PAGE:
The Wall Street Journal’s real estate section on March 18 featured a lavishly illustrated article that grew to a double-page spread. The article lamented the loss of New York’s opulent Gilded Age buildings that could have served as sets for, well, “The Gilded Age,” HBO’s hit series about 1880s Gotham.
The structures fell victim to the ramped up construction of apartment buildings in the late 1920s. The article featured archival photos of the homes once jammed with traffic by Cornelius Vanderbilt II (a railroad and shipping), Caroline Astor (old money and real estate heiress), Charles Seamans (typewriter magnate), and Charles Schwab (steel magnate). The cable television series was filmed on location in Newport, RI and Troy, NY, and at a studio on Long Island.
Reading the article, my thoughts turned to the Old Second Baptist Church of Richmond, the 1906 architectural gem on West Franklin Street downtown. The thoroughfare was once our city’s answer to Fifth Avenue. The shrine still shines with Golden Age glory despite an uncertain future. Its owner, who also owns the nearby Jefferson Hotel, plans to demolish the monument.
The producers of “The Gilded Age” could have made Richmond a stand-in for Manhattan given our treasure trove of period landmarks such as Main Street Station, Maymont, the Branch Museum of Architecture & Design (formerly Beulah and John Kerr Branch house ), and of course the Jefferson Hotel and nearby Baptist Church.
The Second Baptist Congregation occupied its Roman temple-like sanctuary from the building’s completion in 1906 until 1967, when it moved to the crossroads of the western end of River Road and Gaskins Road. The old church was designed by Noland & Baskervill, Richmond’s leading architectural firm of its time.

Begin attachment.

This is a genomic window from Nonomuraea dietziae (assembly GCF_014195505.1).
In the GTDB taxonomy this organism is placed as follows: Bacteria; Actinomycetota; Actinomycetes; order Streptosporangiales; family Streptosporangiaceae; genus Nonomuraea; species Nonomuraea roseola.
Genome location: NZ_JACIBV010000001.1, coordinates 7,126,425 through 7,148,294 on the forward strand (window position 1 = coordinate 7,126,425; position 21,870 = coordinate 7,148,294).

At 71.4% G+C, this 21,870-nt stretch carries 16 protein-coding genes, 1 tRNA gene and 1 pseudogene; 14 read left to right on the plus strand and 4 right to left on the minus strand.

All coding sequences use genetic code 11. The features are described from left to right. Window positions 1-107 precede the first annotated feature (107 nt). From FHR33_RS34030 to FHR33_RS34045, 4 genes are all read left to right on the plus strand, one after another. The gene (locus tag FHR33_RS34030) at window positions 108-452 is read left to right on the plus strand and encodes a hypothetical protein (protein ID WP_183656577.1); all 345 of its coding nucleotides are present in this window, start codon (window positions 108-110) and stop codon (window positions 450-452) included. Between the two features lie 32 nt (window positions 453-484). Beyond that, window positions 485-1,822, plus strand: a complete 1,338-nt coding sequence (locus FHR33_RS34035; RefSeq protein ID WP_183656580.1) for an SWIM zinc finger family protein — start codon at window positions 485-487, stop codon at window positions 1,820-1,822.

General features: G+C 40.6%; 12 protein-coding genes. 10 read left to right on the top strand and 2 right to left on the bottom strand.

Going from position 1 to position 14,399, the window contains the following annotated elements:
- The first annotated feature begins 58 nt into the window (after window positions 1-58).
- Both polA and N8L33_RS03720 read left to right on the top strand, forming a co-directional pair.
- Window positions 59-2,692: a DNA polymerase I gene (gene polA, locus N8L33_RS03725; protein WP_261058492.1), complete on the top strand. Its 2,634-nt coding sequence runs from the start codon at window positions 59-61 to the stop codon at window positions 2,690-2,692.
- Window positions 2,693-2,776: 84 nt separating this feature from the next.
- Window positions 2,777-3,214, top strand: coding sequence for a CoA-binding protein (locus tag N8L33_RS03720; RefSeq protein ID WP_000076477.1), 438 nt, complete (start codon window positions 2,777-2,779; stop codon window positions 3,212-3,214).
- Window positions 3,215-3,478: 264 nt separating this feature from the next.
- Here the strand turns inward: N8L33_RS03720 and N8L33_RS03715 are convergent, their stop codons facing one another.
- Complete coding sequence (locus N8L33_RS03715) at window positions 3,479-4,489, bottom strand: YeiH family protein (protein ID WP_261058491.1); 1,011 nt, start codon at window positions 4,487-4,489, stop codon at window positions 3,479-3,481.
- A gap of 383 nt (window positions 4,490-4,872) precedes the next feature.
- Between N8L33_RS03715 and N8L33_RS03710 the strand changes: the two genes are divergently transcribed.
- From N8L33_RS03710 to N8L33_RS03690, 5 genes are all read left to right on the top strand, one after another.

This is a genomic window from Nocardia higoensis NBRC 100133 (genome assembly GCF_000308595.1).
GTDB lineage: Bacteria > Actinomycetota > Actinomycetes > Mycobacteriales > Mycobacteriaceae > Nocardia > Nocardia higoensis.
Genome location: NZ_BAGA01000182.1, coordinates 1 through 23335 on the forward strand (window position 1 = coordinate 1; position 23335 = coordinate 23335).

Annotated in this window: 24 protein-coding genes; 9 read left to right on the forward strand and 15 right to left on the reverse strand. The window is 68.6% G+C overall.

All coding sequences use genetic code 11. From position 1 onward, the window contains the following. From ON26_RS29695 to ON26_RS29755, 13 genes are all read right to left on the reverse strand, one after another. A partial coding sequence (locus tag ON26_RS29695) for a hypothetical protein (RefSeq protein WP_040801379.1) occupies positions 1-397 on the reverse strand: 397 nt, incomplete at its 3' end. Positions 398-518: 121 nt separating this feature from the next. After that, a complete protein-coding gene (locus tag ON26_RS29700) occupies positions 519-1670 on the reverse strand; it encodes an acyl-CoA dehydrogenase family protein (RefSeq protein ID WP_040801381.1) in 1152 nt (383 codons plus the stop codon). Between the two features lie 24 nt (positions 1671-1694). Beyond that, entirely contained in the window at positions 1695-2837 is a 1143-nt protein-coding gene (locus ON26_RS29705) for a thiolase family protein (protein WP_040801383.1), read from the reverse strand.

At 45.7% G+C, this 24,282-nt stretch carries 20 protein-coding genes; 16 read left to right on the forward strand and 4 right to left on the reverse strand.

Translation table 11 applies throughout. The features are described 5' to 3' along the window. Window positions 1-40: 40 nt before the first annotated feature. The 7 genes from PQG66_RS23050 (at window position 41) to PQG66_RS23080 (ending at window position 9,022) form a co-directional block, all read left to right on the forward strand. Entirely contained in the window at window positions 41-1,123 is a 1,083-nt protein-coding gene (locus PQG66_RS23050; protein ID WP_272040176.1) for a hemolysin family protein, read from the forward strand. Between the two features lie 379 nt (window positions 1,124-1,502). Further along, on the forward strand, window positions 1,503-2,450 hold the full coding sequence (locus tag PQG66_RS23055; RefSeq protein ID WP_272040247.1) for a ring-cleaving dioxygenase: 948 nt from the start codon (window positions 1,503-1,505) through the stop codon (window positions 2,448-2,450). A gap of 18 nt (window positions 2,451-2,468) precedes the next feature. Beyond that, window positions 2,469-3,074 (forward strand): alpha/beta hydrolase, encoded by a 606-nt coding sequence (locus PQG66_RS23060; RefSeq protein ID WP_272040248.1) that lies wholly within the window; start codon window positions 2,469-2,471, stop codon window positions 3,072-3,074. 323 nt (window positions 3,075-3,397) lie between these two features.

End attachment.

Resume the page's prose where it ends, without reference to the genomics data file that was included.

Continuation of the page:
Company director William Noland was originally from County Hanover (like many prominent local architects over the decades) and received much of his training while traveling around Europe. He then apprenticed with one of the top law firms in Philadelphia. His business partner from 1897 to 1917 was Henry Baskervill, a Richmond resident with an engineering degree from Cornell. Both were talented, and Noland became Virginia’s first licensed architect.
At the time they designed Second Baptist, the firm was also drawing up plans to restore and expand another Roman Revival structure, the Virginia State Capitol. Noland & Baskervill’s Beth Ahabah, a beautiful synagogue a few blocks west of Franklin Street inspired by Rome’s Pantheon, was erected in 1905.
As a satisfying future for Second Baptist is sought, it may be instructive, if not inspiring, to consider how Beth Ahabah and four other major Golden Age buildings designed by Noland & Baskervill have not only been preserved, but restored. and reinterpreted, after a century. useful. The buildings of this premier business are treasured here and their stewards have invested millions of dollars to protect and benefit from them.
Consider: At 1111 W. Franklin St., Beth Ahabah recently spent $7 million to refresh her spectacular domed sanctuary and add an architecturally aggressive contemporary facade to her adjacent Education Building. The Noland & Baskervill Synagogue is an old beauty but more than ready to blend in with its dashing and modern newcomer next door.